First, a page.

Driving a Truck is a Dangerous Job!
When you think of dangerous jobs, what comes to your mind? Police officers, firefighters and construction workers might top the list for most people. Tractor-trailer truck drivers probably don’t come to mind, but Bureau of Labor Statistics data show that driving a truck is risky in ways you might not expect.
- One out of every six American workers killed on the job is a tractor-trailer truck driver.
- In 2014 alone, 761 tractor-trailer truck drivers were killed while working, which also marks the fifth year in a row that the number of truck driver fatalities has increased.
- The vast majority of these deaths, 78 percent, were caused by transportation incidents.
Heavy and tractor-trailer truck drivers also have the highest number of nonfatal injuries and illnesses that require days off from work across all occupations (a total of 55,710 in 2014). They rank 6th among the top occupations with highest incidence rates of nonfatal occupational injuries and illnesses involving days away from work, after police officers and sheriffs, firefighters, highway maintenance workers, correctional officers and nursing assistants. Another way to look at this statistic is that truck drivers had nearly one out of every 20 injury and illness cases nationwide that needed time off work to recover.
In fact, tractor-trailer truck drivers are three times more likely than the typical American worker to have an injury or illness that required days off from work.
The injuries that are most likely to cause them to miss work result from slips, trips and falls, followed by overexertion. And just how do workers driving tractor-trailer trucks overexert themselves? Pushing and pulling containers; lifting heavy items while loading and unloading the truck; and getting in and out of such a large vehicle routinely are all ways that drivers can easily overdo it on the job.
Among all occupations, tractor-trailer truck drivers also ranked No. 3 on the list of workers suffering from musculoskeletal disorders (injuries or disorders of the muscles, nerves, tendons, joints, cartilage, or spinal discs) that required days off from work in 2014. Overexertion, including repeatedly getting in and out of the truck and assisting with loading and unloading, and prolonged sitting and maintaining the same position (sometimes with poor posture) while driving the truck, are all causes.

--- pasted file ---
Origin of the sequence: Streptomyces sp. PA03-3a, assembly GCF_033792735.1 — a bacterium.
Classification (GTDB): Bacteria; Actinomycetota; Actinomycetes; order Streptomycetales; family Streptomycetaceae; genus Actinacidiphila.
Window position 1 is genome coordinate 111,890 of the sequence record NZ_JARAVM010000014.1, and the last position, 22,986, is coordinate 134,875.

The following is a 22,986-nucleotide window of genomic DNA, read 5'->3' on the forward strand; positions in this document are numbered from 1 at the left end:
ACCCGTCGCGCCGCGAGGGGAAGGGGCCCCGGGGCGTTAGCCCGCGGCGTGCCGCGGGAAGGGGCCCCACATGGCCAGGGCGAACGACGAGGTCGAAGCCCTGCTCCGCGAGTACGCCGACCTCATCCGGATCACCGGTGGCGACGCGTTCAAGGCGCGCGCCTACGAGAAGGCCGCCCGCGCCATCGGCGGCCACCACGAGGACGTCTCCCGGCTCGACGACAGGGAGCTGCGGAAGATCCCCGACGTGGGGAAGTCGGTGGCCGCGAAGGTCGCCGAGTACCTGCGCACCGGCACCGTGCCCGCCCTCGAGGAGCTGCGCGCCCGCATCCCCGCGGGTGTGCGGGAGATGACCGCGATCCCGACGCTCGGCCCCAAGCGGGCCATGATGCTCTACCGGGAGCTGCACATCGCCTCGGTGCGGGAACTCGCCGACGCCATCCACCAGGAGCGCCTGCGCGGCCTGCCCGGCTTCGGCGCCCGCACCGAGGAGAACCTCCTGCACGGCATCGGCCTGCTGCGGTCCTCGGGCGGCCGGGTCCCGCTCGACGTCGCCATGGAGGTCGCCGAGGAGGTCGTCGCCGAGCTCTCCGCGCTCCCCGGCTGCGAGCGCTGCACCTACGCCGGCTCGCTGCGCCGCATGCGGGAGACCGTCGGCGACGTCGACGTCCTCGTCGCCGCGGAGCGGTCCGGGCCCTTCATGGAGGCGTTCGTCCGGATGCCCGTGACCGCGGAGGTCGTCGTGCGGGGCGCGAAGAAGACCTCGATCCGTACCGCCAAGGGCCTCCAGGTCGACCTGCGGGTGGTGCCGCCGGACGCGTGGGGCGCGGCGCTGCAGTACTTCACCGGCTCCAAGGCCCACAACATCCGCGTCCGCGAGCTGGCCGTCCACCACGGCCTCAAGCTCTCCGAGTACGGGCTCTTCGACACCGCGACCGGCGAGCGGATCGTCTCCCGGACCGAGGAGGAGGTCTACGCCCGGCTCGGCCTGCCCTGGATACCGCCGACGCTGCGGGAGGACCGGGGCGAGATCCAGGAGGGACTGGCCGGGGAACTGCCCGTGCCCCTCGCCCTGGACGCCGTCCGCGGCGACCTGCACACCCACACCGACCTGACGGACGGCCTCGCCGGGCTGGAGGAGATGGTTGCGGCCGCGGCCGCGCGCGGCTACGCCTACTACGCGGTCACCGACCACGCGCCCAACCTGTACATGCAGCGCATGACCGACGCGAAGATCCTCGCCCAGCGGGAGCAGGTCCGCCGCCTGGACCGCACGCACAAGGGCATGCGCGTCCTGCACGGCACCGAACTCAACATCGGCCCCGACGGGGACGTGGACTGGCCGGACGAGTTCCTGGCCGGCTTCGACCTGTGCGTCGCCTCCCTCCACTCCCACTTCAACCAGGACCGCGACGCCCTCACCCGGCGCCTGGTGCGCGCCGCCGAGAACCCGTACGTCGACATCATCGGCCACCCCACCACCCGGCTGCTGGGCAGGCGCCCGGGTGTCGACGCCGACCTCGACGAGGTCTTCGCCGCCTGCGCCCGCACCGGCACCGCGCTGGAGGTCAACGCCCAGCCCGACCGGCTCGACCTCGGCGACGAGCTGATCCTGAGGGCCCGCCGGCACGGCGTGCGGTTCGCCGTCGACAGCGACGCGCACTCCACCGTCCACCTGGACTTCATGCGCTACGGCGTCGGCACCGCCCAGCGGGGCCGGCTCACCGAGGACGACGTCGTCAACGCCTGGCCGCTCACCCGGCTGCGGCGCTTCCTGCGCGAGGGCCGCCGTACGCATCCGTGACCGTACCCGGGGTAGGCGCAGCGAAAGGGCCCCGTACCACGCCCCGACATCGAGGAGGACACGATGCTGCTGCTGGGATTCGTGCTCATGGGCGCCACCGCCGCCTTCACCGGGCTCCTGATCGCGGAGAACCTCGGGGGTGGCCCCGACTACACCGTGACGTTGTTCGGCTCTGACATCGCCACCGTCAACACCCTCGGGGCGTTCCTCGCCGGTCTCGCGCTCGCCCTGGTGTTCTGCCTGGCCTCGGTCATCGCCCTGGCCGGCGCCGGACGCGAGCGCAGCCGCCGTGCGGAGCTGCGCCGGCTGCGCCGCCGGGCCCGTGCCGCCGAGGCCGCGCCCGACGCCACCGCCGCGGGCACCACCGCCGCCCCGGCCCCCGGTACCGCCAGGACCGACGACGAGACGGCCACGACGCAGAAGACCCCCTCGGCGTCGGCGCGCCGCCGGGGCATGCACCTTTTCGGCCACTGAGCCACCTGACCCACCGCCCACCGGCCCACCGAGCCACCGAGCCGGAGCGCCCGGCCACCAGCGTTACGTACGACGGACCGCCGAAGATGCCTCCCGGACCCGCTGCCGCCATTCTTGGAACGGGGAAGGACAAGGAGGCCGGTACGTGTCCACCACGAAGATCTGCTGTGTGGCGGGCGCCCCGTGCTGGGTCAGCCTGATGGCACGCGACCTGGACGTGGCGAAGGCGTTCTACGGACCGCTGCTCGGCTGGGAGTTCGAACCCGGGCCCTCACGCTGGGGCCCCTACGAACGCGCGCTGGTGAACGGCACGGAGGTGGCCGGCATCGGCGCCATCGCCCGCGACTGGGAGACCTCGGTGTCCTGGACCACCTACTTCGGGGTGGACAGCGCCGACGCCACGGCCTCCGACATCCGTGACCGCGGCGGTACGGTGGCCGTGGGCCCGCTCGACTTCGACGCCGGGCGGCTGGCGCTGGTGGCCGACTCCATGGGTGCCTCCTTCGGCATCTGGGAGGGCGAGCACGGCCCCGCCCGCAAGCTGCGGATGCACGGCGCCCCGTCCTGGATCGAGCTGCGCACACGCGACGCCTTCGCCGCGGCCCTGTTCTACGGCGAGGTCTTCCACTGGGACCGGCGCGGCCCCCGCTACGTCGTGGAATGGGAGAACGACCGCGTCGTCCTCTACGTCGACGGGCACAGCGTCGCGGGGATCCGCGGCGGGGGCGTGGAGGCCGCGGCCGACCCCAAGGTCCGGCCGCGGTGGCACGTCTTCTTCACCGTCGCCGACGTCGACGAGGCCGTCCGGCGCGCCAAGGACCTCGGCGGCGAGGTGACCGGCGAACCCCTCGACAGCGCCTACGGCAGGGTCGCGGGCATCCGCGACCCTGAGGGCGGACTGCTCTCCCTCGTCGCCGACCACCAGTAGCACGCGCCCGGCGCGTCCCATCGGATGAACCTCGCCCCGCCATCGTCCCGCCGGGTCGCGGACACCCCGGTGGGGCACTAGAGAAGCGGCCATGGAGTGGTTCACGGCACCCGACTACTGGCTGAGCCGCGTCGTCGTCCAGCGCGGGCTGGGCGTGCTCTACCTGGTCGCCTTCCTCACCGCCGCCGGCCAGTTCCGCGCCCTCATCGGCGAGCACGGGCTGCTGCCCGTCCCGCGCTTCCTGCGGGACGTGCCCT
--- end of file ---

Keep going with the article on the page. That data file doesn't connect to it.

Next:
And when truck drivers get hurt on the job it takes them longer to recover. Half of all truck drivers required at least 20 days away from work after an incident before returning, compared with all other occupations in which half of all workers returned to work within nine days. Among tractor-trailer truck drivers who had to take days off work due to being injured, 42 percent missed more than a month (31 or more days) of work.
The Transportation Department’s Federal Motor Carrier Safety Administration is charged with reducing the number and the severity of crashes involving large commercial trucks and buses out on our nation’s public highways and roads. In addition to its regulatory oversight of commercial motor carriers, FMCSA has online resources to help everyone share our roadways safely. FMCSA’s safety education program for all vehicles, and including bicyclists and pedestrians, is called “Our Roads, Our Responsibility.”
More information about preventing musculoskeletal disorders in the workplace is available from our Occupational Safety and Health Administration. Data about work-related fatalities, injuries and illnesses can be found on the Bureau of Labor Statistics website.
We hope that this kind of detailed information will help employers improve conditions for tractor-trailer drivers, as well as empower workers with knowledge about the hazards they’re likely to encounter.
If you have questions or need additional information about this data, please contact us.
Sean Smith and Patrick Harris are economists at the Bureau of Labor Statistics. BLS employees Nicole Nestoriak and Erin Huband also contributed to this post.